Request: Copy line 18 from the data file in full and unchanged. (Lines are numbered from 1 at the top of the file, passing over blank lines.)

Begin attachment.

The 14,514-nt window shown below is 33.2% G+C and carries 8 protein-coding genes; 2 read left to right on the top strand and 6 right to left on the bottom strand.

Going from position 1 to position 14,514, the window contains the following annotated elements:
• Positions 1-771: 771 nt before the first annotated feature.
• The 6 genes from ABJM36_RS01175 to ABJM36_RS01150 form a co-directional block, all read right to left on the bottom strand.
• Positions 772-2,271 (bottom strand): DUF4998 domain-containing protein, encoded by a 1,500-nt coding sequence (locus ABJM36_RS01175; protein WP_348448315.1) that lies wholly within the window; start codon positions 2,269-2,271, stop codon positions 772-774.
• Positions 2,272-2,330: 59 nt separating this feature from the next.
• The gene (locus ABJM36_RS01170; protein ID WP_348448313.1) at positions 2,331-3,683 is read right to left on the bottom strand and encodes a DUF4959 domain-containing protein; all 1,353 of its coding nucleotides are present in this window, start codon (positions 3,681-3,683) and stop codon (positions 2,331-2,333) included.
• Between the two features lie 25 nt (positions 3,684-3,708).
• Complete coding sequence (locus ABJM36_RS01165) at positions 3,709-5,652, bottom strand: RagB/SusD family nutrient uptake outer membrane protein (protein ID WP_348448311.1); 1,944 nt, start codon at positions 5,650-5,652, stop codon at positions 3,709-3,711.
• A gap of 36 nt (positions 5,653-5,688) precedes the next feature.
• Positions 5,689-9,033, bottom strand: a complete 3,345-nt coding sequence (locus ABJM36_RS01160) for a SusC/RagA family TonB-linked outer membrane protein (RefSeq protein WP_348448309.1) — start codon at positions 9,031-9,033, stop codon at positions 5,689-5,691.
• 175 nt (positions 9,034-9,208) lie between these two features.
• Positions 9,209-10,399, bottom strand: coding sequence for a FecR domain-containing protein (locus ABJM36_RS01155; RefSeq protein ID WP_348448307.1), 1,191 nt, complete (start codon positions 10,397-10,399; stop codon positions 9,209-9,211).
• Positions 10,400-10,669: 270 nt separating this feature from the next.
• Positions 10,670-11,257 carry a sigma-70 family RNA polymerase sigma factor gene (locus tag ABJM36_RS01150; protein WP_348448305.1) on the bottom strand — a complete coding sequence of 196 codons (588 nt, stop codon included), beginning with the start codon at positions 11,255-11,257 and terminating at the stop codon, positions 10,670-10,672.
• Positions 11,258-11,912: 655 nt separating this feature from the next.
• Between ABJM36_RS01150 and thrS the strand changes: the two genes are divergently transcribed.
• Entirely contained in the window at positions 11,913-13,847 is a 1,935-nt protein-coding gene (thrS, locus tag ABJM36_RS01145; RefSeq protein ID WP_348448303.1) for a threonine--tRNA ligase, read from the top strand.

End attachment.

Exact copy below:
• Entirely contained in the window at positions 11,913-13,847 is a 1,935-nt protein-coding gene (thrS, locus tag ABJM36_RS01145; RefSeq protein ID WP_348448303.1) for a threonine--tRNA ligase, read from the top strand.